From Dallas Braden's perfect game to Hanley Ramirez's loafing, it's been an eventful first quarter of the baseball season.
In the chilly months of April and May, it often takes the hitters a little longer to get warmed up than the pitchers. That trend appears to be continuing this year, with the first quarter of the season being highlighted by the guys on the mound.
There have already been two no-hitters and a handful of one-hitters in the first 40 games of the regular season. As of Thursday morning, eight pitchers, including three in the heavy-hitting American League, had earned-run averages under 2.00. Fifteen pitchers have ERA's better than 2.50 and a whopping 30 starters are under 3.00.
Here's a look at some of the stars, slumps and surprises through the first quarter of the year.
—Ubaldo Jimenez, RHP, Colorado Rockies: Jimenez is making pitching cool for the first time at Coors Field. Threw the first no-hitter in franchise history at Atlanta on April 17 and topped the majors with seven victories and a 1.12 ERA.
—Andre Ethier, RF, Los Angeles Dodgers: Leading the majors with .392 batting average and 38 RBIs. His 11 HRs are second-best in NL. Also has two walkoff hits this season, including a grand slam to beat Milwaukee on May 6. Went on DL with broken finger on Tuesday.
—Braden, RHP, Oakland Athletics: Season numbers of 4-4 with a 3.45 ERA are pedestrian, but one of those wins was anything but. Threw 19th perfect game in MLB history on May 9 against the best team in baseball — the Tampa Bay Rays.
—Justin Morneau, 1B, Minnesota Twins: Hitting behind Joe Mauer, Minnesota's $184 million man, Morneau is making his $80 million contract look like a bargain. Leads AL with a .365 batting average and is third with 11 HRs.
—Honorable mention: Several players are enjoying resurgent starts, including Chicago White Sox slugger Paul Konerko (leads majors with 14 HRs), Giants LHP Barry Zito (6-1, 2.15 ERA) and Toronto CF Vernon Wells (.309, 11 HRs, 32 RBIs).
—Trevor Hoffman, RHP, Milwaukee Brewers: One of best closers ever, the 42-year-old Hoffman has blown five of 10 save chances this year, prompting manager Ken Macha to bench him for two games. He is 1-3 with a 13.15 ERA with 7 HRs allowed.
—Aramis Ramirez, 3B, Chicago Cubs. Hitting .167 with 4 HRs and 20 RBIs for the struggling Cubs, who hope his walk-off homer in the 11th inning to beat Colorado on Monday night was a sign of things to come.
—Ken Griffey, Jr., DH, Seattle Mariners: Another aging star who appears on his way out. Seattle icon is hitting .183 with 0 HRs and 6 RBIs in 30 games. Team closed ranks after report that Griffey was sleeping in the clubhouse during a game.
—Josh Beckett, RHP, Boston Red Sox: Was 1-1 with a 7.29 ERA with 29 earned runs allowed in his previous 27 innings before being put on DL with back problems. Signed a four-year, $68 million extension in April.
—Managers on hot seat: Kansas City's Trey Hillman was first manager to be fired this season, and other jobs are in jeopardy, including Macha, Baltimore's Dave Trembley and New York Mets' Jerry Manuel.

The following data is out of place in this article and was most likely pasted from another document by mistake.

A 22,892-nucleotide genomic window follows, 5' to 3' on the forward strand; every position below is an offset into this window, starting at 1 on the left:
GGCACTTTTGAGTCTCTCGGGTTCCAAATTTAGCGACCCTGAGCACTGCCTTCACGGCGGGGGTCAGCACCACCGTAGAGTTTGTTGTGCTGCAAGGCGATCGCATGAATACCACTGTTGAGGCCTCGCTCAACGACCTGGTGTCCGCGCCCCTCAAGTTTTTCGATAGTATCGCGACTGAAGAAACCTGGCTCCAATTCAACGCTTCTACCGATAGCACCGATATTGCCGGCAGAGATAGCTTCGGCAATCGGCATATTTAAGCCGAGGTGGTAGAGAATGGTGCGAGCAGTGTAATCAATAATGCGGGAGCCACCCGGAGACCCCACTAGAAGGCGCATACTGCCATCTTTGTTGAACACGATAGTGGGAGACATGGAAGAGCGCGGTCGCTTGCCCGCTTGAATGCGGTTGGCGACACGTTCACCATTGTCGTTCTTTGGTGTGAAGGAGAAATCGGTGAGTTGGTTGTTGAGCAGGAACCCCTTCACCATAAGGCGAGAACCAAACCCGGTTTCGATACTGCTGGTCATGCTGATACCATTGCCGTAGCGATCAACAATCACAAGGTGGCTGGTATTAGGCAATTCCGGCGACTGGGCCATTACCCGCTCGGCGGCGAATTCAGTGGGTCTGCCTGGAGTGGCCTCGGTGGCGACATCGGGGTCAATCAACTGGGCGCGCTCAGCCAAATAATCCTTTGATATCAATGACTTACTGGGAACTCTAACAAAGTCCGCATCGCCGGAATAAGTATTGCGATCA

—The Tampa Bay Rays, Cincinnati Reds and San Diego Padres are all on top of their respective divisions. Rays (29-11) are off to best start for a big league team since Boston in 2002. Tampa is 16-4 on the road this year.
The Reds are using pitching and small ball in a quest for first winning season in 10 years. They were in first place in the NL Central this late in the season for the first time since 2006.
"We've been trying to put this thing together for a couple years now," manager Dusty Baker said. "Everybody wants it built already, but it takes time to build things."
—The Los Angeles Angels, Milwaukee Brewers and Seattle Mariners.
The Angels have won five of the last six AL West titles, but John Lackey, Chone Figgins and Vlad Guerrero left big holes to fill and the Angels (19-24) were in third place in the West.
Starting pitching again is a big problem for the Brewers (15-25), and Hoffman's struggles contributed to the early struggles.
The Mariners remade their roster and were a trendy pick to unseat the Angels in the AL West this year. But Cliff Lee started the season on the DL and the last-place Mariners (14-26) were the worst in the AL in runs and HRs and second-to-last in batting average.
—Braden vs. A-Rod: Yankees star Alex Rodriguez infuriated Braden when he trotted across the mound in a game in April. The Oakland pitcher yelled at Rodriguez, who later chided Braden for his short resume. Braden's perfect game came a few weeks later.
—Phillies fan stunned by authorities: A 17-year-old fan got more than he bargained for when he ran onto the field during a game earlier in May. A Philadelphia policeman used a Taser on Steve Consalvi in a use of force that drew a lot of attention.
—Hoodiegate: MLB originally told Rays manager Joe Maddon he could not wear his preferred hoodie on the bench. Days later, the league reversed its decision, earning Maddon a note and gift from the "Head Hoodie" himself: Bill Belichick.
—Hanley's hustle: Marlins manager Fredi Gonzalez benched star Hanley Ramirez after he showed little effort in chasing down a ball that got away from him. Ramirez at first criticized Gonzalez, then apologized to the team.
—Angel Pagan's historic night. The Mets CF became the first player in 55 years to hit an inside-the-park HR and take part in a triple play when he did it against the Nationals on Wednesday night. The Mets lost 5-3.
AP Baseball Writers Joe Kay in Cincinnati, Janie McCauley in San Francisco and Fred Goodall in Tampa, Fla., contributed to this report.